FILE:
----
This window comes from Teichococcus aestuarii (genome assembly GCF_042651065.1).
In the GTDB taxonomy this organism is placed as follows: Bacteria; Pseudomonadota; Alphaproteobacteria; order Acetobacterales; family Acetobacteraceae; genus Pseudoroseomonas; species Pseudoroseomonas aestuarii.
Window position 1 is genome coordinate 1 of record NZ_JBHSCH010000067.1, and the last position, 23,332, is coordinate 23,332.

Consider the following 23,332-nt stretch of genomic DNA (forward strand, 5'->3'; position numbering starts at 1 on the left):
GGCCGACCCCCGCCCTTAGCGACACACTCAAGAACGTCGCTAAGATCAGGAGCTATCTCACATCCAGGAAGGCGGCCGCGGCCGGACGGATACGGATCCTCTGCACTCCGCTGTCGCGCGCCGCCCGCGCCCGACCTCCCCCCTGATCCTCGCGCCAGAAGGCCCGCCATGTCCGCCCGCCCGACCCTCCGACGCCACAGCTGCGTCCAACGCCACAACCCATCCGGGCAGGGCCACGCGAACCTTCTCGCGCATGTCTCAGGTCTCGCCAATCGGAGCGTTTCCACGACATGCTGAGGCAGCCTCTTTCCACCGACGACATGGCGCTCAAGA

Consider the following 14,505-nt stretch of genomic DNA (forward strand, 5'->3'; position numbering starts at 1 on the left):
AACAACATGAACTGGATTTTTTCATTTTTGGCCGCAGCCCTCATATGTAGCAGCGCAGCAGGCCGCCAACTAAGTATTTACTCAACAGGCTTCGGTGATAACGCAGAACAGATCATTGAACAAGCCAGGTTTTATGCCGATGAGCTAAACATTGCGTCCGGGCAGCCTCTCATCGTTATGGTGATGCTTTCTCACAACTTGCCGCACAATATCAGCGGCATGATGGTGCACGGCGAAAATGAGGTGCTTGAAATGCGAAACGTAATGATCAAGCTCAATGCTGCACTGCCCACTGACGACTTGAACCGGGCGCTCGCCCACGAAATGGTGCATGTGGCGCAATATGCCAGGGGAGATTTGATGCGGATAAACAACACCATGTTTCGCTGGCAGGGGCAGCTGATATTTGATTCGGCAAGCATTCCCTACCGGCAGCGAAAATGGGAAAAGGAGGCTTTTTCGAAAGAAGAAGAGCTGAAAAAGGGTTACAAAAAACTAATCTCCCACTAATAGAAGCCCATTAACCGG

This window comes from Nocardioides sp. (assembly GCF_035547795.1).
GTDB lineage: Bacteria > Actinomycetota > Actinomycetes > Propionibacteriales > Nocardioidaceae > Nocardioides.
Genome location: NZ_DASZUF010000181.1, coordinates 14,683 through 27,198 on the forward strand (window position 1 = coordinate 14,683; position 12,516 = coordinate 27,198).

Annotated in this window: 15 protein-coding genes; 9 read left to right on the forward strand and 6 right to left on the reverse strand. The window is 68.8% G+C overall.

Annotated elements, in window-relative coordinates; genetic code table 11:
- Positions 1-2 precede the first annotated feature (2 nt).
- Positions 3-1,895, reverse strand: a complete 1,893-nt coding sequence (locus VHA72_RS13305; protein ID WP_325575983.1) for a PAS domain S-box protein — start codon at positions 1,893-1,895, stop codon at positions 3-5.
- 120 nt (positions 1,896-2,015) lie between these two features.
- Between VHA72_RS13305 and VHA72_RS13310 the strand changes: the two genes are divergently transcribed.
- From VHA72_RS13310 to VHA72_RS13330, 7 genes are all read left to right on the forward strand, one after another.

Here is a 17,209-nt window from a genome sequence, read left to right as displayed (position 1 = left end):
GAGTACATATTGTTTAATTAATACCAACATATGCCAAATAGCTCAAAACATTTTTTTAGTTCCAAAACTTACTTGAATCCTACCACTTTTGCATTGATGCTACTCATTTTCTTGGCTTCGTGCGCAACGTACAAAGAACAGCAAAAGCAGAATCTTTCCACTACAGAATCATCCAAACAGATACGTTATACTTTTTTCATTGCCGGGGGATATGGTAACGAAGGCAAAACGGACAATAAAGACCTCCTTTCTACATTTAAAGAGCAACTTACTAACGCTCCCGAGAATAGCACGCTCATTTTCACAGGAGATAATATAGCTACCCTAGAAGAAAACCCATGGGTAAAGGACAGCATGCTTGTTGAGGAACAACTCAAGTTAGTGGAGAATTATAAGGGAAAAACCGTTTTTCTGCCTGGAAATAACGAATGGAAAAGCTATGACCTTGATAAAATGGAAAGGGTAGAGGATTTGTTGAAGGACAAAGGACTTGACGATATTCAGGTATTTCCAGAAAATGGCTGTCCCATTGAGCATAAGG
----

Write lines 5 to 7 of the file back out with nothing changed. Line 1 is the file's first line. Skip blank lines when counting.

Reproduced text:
GGCCGACCCCCGCCCTTAGCGACACACTCAAGAACGTCGCTAAGATCAGGAGCTATCTCACATCCAGGAAGGCGGCCGCGGCCGGACGGATACGGATCCTCTGCACTCCGCTGTCGCGCGCCGCCCGCGCCCGACCTCCCCCCTGATCCTCGCGCCAGAAGGCCCGCCATGTCCGCCCGCCCGACCCTCCGACGCCACAGCTGCGTCCAACGCCACAACCCATCCGGGCAGGGCCACGCGAACCTTCTCGCGCATGTCTCAGGTCTCGCCAATCGGAGCGTTTCCACGACATGCTGAGGCAGCCTCTTTCCACCGACGACATGGCGCTCAAGA

Consider the following 14,505-nt stretch of genomic DNA (forward strand, 5'->3'; position numbering starts at 1 on the left):
AACAACATGAACTGGATTTTTTCATTTTTGGCCGCAGCCCTCATATGTAGCAGCGCAGCAGGCCGCCAACTAAGTATTTACTCAACAGGCTTCGGTGATAACGCAGAACAGATCATTGAACAAGCCAGGTTTTATGCCGATGAGCTAAACATTGCGTCCGGGCAGCCTCTCATCGTTATGGTGATGCTTTCTCACAACTTGCCGCACAATATCAGCGGCATGATGGTGCACGGCGAAAATGAGGTGCTTGAAATGCGAAACGTAATGATCAAGCTCAATGCTGCACTGCCCACTGACGACTTGAACCGGGCGCTCGCCCACGAAATGGTGCATGTGGCGCAATATGCCAGGGGAGATTTGATGCGGATAAACAACACCATGTTTCGCTGGCAGGGGCAGCTGATATTTGATTCGGCAAGCATTCCCTACCGGCAGCGAAAATGGGAAAAGGAGGCTTTTTCGAAAGAAGAAGAGCTGAAAAAGGGTTACAAAAAACTAATCTCCCACTAATAGAAGCCCATTAACCGG